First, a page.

We stayed in touch with The Atlas Moth since then and yes, Sarah and Kim contributed violins to The Old Believer and I think they did a great job. The strange thing about the Boris/The Atlas Moth tour is that we accepted the Boris offer to tour before knowing who the third band was. It was a very strange coincidence to find out it was The Atlas Moth. Kim even played a song with them every night while we were on tour together, and David from The Atlas Moth sang the male part of “The Usher” live on most of our dates with them. So that was a nice collaboration.
What has kept the band going through harder times? As Howard Jones sang in his Killswitch days ,”…Through adversity there is redemption”. Your music has so much strength and life in it.
Every band that’s been around awhile has their share of hard times, but sometimes it does seem like we’ve had a little more than average. The thing that keeps us going, I think, is a strange yet wary faith in the band that probably should have been crushed out of us long ago. Other things that keep us going are taking periodic breaks of however long we need, communicating with each other, and not bending to outside pressures or arbitrary timelines.
“Fat of the Ram” is everything great about Sub Rosa. Patience of tempo to create feel, poetic imagery and a sense of hope, longing and perhaps loss. But a feeling of possible growth. And it is long and doomy! Can you discuss the story behind that song from More Constant Than the Gods? It seemed to me to be another sort of examination of class war like my first favorite Sub Rosa song “Crucible” (though I could be reading it wrong).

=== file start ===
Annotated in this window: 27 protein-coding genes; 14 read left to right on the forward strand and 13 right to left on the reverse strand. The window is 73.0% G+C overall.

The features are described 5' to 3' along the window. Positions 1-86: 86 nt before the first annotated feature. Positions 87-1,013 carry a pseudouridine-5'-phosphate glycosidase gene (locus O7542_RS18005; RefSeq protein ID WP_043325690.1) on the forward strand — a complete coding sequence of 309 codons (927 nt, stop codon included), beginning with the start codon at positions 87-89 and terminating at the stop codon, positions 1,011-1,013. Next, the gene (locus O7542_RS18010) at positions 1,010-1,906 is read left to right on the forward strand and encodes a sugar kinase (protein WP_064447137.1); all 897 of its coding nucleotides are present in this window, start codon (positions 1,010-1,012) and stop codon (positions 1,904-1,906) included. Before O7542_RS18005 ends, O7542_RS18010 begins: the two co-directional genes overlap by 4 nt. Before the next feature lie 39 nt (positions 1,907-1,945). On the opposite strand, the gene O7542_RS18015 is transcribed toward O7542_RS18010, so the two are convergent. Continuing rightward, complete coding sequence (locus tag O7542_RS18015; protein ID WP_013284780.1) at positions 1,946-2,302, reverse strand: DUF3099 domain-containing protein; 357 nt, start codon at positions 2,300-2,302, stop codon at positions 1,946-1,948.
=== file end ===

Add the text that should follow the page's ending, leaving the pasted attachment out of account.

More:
“Fat of the Ram” is, in a way, about class war. It’s about the privileged elite setting arbitrary social rules for the rest of the people in a religion to follow. The “privileged elite” does not necessarily refer to the officially appointed leaders of a religion … it refers to those who have gained their influence and power through notoriety, fame, wealth, career or political channels, and then, titillated by power, addicted to prosperity and the accolades and honors of men, live up to the image of a “righteous person” with scrupulous perfection, but turn righteousness into an instrument of social oppression, an instrument of judgment and scorn …
In the song I’m actually comparing the conservative religious elite of Salt Lake City (and Utah) to the conservative religious elite of Jerusalem during the time of Christ.
There’s an amazing quote that sums up some of these thoughts that I’ve had. I read it after I wrote “Fat of the Ram,” but it eerily captures the gist of the philosophy behind the song. It’s by Hugh Nibley, a renowned LDS Church historian (and you can tell he said it in 1973, haha):
“…the worst sinners, according to Jesus, are not the harlots and publicans, but the religious leaders with their insistence on proper dress and grooming, their careful observance of all the rules, their precious concern for status-symbols, their strict legality, their pious patriotism. Longhairs, beards, and necklaces, LSD and rock, Big Sur and Woodstock, come and go, but Babylon is always there: rich, respectable, immovable… We want to be vindicated in our position and to know that the world is on our side as we all join in a chorus of righteous denunciation; the haircut becomes the test of virtue in a world where Satan deceives and rules by appearances.”
That is amazing! How has this current line up of the band been working out? You seem to have really settled into a good working groove.